In less than an hour, the Supreme Court will hand down its final judgment in what has become one of the most crucial legal battles of our time: the constitutionality of President Obama's landmark health care reform law. The product of a strict party line vote following a year century of debate, disinformation, and tense legislative wrangling, the Affordable Care Act would (among other popular reforms) require all Americans to buy insurance coverage by 2014, broadening the risk pool for the benefit of those with pre-existing conditions. The fate of this "individual mandate," bitterly opposed by Republicans despite its similarity to past plans touted by conservatives (including presidential contender Mitt Romney) is the central question facing the justices today. If the conservative majority takes the dramatic step of striking down the mandate, the law will be toothless, and in danger of wholesale reversal, rendering millions uninsured, dealing a crippling blow to the president's re-election hopes, and possibly endangering the federal regulatory state. But despite the pessimism of bettors, some believe the Court will demur, wary of damaging its already-fragile reputation with another partisan 5-4 decision. But those who know don't talk, and those who talk don't know. Watch the SCOTUSblog liveblog for updates, Q&A, and analysis as the truth finally comes out shortly after 10 a.m. EST.
posted by Rhaomi on Jun 28, 2012 - 1173 comments

This is the story of Brian Banks

In 2002, Brian Banks was a sought-after high school football phenom until he was accused of kidnapping and raping a female student. On the advice of his lawyers, he pleaded no contest and served 6 years in prison. Then his accuser recanted. That's when the Innocence Project stepped in to help exonerate Brian Banks. CA Innocence Project filing here; informative if you skip right to the "Statement of Facts" part.
posted by lalex on May 25, 2012 - 146 comments

Money Unlimited

Money Unlimited How John Roberts Orchestrated the Citizens United decision. [more inside]
posted by modernnomad on May 15, 2012 - 87 comments

A Tale of Two Carlos

Los Tocayos Carlos - a comprehensive investigation by Columbia Law School Professor James Liebman and a team of students which uncovers evidence that Carlos DeLuna, a poor Hispanic man with childlike intelligence who was executed in Texas in 1989, was innocent. The issue of The Columbia Human Rights Law Review, entirely dedicated to this investigation, is available at this website.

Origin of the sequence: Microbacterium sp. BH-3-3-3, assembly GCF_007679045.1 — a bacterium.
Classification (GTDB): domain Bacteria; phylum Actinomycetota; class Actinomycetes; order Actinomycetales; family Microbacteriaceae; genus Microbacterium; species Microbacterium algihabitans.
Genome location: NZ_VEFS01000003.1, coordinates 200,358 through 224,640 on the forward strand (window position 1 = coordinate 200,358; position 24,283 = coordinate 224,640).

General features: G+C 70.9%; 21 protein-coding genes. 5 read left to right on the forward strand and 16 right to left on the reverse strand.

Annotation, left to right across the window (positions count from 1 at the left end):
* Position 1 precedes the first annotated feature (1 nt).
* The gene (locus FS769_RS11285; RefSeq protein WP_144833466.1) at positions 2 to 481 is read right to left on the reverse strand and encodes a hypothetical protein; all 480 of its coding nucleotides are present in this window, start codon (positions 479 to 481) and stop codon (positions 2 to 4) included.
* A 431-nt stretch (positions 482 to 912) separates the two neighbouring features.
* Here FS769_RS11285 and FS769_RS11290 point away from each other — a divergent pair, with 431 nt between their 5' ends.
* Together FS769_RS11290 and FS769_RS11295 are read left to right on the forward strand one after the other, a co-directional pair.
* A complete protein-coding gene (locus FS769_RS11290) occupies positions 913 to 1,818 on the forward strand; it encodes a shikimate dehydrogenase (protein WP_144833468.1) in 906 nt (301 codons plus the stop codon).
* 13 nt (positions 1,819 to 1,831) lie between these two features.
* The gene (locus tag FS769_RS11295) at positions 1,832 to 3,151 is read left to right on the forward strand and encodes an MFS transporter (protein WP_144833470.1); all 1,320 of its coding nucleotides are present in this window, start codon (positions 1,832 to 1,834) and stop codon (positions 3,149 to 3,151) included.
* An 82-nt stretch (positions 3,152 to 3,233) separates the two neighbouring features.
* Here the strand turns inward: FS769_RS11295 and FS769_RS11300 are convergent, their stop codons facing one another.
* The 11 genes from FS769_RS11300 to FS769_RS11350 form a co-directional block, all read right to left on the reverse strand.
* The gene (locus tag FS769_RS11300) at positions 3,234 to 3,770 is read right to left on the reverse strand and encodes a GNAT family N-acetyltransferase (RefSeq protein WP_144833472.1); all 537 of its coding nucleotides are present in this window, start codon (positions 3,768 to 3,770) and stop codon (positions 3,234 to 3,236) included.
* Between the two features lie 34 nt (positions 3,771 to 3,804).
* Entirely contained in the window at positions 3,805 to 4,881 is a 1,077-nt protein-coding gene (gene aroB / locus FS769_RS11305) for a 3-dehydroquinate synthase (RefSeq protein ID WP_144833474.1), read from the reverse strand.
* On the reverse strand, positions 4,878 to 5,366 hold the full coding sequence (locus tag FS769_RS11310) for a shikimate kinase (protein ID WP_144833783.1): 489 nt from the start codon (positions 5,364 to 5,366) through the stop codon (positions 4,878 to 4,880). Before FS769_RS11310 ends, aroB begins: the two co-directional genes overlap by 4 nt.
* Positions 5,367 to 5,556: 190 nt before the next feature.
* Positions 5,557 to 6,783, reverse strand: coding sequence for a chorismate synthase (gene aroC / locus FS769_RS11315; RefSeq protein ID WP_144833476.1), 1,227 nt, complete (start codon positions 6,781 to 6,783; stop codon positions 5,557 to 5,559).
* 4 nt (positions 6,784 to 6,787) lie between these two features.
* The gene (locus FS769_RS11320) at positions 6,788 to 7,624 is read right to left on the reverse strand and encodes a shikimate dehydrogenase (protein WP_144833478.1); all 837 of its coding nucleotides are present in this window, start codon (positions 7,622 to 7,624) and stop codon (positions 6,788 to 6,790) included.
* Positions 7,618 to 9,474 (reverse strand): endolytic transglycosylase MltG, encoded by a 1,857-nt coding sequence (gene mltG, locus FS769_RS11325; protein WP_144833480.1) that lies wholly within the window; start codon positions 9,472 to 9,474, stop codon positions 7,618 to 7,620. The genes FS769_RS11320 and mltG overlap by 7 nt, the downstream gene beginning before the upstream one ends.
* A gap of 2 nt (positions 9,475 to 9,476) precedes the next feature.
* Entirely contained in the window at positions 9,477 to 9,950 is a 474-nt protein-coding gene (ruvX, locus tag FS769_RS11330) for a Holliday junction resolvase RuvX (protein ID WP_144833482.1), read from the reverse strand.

posted by Gyan on May 14, 2012 - 42 comments

This piece would suggest that the door is opening, and people are walking through it

MSNBC Talks To And About Trans People For An Hour, Doesn't F*ck It Up
posted by sendai sleep master on Apr 19, 2012 - 34 comments

"We did not come to this decision lightly" says Special Prosecutor Angela Corey

Floridian Special Prosecutor Angela Corey has charged George Zimmerman with second degree murder. In a story that has become the focus of national and worlwide attention, a major step has been taken. Where the main question here was not who committed the murder of Travyon Martin but why, and where racial factors in fact a motivation in the killing? From a rare expression of more personnal grief and concern from President Barack Obama, to millions of online signature assembled in the form of a petition, the case of two concerned parents determined to not let the loss of their son's life be forgotten without a closer look, will be debated in a US court of law.
posted by Meatafoecure on Apr 11, 2012 - 845 comments

United States v. Health Care Reform

This morning marked day two of marathon proceedings in what's likely the most momentous and politically-charged Supreme Court case since Bush v. Gore: the effort to strike down President Obama's landmark health care reform law. While yesterday was a sleepy affair of obscure technical debate, today's hearings targeted the heart of the law -- the individual mandate that requires most Americans to purchase insurance by 2014. With lower courts delivering a split decision before today, administration lawyers held some hope that at least one conservative justice could be persuaded to uphold the provision, which amortizes the risk that makes universal coverage possible. But after a day of deeply skeptical questioning by swing justice Anthony Kennedy and his fellow conservatives [transcript - audio], the mandate looks to be in grave trouble, with CNN legal analyst Jeffrey Toobin going as far as calling the day "a train wreck" for the administration. But it's far from a done deal, with a third day of hearings tomorrow and a final decision not expected until June.